Red Sox

Notes: Lowrie back in the starting lineup for Sox


Notes: Lowrie back in the starting lineup for Sox

By SeanMcAdam

OAKLAND, Calif. -- For the fourth straight game, Jed Lowrie found himself in the starting lineup -- not surprising, perhaps, since the infielder carried a seven-game hitting streak and a .545 batting average into the opener of the team's nine-game road trip.

Terry Francona indicated that Marco Scutaro would still get some playing time at shortstop during the trip, with Lowrie perhaps fitting in at other positions.

One problem for Francona is, thanks to the composition of the Red Sox roster, he might have a tough time DHing Lowrie.

In some instances against a tough lefty, Francona might prefer to have Lowrie DH -- and bat righty -- but that leaves the Sox thin because they don't have another extra infielder.

If Lowrie were to DH and something happened to one of the other infielders, the Sox could move Lowrie into that infield spots but would lose the use of the DH for the night.

"That's why, I would imagine that on days that Jed plays another position (other than short),'' said Francona, "it would be a day game, like (Wednesday), where we could use it to our advantage.''

Though the Red Sox had won three in a row before Tuesday's game, they remained five games under .500 and the manager said the team would have to display some patience.

"I think we believe we're going to be good,'' said Francona. "But we had a horrendous first 10 days and it might take a while to dig out from it. That's the biggest thing we have to fight right now -- not continually looking (at the standings) because our record's not going to be what we want for a while.

"It's like a batting average and a guy hitting .150. You walk up to the plate and see that .150 and you kind of sag. We're going to have to fight that for a while. Sometimes, you lose six and win six. Sometimes you don't and you kind of have to chip away. We have to be willing to chip away and believe in what we're doing.''

Matt Albers (lat pull), who threw two innings of relief (one hit, one strikeout) for Pawtucket Tuesday night, will meet the Red Sox in Anaheim and presumably be activated for the start of the series Thursday.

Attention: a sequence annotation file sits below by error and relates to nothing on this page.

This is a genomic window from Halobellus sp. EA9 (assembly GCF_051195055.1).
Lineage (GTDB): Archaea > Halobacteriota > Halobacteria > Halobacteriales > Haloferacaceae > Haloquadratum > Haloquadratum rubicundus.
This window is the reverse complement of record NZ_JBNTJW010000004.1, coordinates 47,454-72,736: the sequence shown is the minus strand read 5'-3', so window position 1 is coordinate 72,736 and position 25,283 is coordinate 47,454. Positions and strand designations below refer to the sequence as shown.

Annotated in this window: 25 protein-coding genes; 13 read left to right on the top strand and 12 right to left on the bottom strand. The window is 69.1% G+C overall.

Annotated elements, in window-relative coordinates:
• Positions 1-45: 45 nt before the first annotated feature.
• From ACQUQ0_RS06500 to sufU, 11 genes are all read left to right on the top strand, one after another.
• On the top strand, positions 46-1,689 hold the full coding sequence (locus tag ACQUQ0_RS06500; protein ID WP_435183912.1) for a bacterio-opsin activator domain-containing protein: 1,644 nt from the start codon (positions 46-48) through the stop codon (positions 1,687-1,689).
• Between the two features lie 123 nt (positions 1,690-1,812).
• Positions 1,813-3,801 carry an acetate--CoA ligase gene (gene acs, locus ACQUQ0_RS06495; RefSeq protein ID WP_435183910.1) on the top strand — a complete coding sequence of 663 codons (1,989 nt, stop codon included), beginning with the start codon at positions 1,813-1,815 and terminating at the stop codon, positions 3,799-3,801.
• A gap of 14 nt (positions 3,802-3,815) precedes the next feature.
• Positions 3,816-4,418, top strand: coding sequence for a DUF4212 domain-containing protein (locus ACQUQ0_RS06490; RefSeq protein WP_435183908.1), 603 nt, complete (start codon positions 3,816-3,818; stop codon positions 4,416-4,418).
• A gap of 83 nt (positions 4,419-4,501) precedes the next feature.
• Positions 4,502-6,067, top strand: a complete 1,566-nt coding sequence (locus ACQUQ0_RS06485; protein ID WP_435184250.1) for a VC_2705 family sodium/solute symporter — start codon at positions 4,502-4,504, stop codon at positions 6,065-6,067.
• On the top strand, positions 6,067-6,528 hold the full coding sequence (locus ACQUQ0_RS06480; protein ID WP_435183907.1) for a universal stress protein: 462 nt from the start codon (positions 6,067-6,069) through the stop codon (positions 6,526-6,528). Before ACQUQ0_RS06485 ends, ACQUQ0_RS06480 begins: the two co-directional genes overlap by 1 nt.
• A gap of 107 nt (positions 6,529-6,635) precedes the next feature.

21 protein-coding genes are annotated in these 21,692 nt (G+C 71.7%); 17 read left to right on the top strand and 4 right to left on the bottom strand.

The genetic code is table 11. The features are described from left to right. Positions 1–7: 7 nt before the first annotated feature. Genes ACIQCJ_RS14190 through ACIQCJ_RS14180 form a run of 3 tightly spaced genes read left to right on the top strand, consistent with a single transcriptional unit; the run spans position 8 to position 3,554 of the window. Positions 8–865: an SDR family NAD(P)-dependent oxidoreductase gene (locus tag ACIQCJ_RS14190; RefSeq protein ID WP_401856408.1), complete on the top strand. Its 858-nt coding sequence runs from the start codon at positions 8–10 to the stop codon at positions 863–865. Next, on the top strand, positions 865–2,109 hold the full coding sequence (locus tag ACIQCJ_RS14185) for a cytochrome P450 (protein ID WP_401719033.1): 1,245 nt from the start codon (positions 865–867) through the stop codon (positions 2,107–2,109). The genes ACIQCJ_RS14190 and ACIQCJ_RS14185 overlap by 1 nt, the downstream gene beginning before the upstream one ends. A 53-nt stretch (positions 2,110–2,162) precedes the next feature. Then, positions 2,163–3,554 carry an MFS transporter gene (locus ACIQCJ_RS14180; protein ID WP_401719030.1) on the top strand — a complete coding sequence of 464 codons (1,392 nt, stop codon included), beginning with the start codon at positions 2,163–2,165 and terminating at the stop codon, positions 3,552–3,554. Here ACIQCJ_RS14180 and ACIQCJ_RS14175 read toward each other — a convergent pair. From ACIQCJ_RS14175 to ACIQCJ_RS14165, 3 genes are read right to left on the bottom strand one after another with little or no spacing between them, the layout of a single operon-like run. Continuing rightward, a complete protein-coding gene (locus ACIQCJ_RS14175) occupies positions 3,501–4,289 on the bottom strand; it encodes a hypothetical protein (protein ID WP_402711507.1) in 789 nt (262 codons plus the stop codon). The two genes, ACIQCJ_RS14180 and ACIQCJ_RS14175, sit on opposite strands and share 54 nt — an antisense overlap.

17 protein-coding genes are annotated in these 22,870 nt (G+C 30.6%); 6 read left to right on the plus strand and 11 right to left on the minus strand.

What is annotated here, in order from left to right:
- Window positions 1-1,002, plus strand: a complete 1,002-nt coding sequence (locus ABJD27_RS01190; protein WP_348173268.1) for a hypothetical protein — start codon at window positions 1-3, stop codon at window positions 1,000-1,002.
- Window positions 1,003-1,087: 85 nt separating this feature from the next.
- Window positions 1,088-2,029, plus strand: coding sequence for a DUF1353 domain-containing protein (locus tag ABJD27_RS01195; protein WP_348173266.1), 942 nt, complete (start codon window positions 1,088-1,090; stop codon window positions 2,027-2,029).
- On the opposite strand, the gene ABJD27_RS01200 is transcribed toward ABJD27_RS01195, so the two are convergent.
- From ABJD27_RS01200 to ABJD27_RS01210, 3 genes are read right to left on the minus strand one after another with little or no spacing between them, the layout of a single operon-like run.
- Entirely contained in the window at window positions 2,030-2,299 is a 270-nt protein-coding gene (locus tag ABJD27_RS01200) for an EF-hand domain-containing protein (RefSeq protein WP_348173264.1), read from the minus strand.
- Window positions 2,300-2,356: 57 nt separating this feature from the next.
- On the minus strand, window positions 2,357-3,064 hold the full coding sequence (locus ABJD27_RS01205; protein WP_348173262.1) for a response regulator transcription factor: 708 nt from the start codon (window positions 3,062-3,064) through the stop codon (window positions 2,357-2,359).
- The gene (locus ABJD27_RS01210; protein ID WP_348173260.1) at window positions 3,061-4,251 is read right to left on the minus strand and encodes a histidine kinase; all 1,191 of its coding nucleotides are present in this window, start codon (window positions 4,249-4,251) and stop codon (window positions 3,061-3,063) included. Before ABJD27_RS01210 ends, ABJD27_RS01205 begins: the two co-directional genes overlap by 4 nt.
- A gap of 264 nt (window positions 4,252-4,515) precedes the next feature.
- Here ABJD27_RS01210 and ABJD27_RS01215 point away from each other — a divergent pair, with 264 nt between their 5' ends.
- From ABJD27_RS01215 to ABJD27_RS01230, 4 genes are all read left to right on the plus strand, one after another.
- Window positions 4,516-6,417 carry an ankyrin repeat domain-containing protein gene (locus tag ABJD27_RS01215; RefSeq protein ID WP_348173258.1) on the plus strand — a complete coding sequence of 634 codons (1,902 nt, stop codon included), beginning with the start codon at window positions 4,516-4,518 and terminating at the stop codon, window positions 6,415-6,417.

It's likely that Alfredo Aceves will be returned to Pawtucket and placed in the Paw Sox starting rotation to get stretched out.

Sean McAdam can be reached at Sean on Twitter at http:twitter.comsean_mcadam

MLB will institute rules to pick up pace, with or without players' agreement


MLB will institute rules to pick up pace, with or without players' agreement

ORLANDO, Fla. -- Major League Baseball will change rules to speed games next year with or without an agreement with the players' association.

Management proposed last offseason to institute a 20-second pitch clock, allow one trip to the mound by a catcher per pitcher each inning and raise the bottom of the strike zone from just beneath the kneecap to its pre-1996 level at the top of the kneecap. The union didn't agree, and clubs have the right to impose those changes unilaterally for 2018.

Players and MLB have held initial bargaining since summer, and MLB chief legal officer Dan Halem said this week he would like an agreement by mid-January.

"My preferred path is a negotiated agreement with the players, but if we can't get an agreement we are going to have rule changes in 2018 one way or the other," baseball commissioner Rob Manfred said Thursday after a quarterly owners' meeting.

Nine-inning games averaged a record 3 hours, 5 minutes during the regular season and 3:29 during the postseason.

Corey Kluber beats Chris Sale for American League Cy Young


Corey Kluber beats Chris Sale for American League Cy Young

Max Scherzer heard his name and thrust his arms in the air, shouting and smiling big before turning to kiss his wife.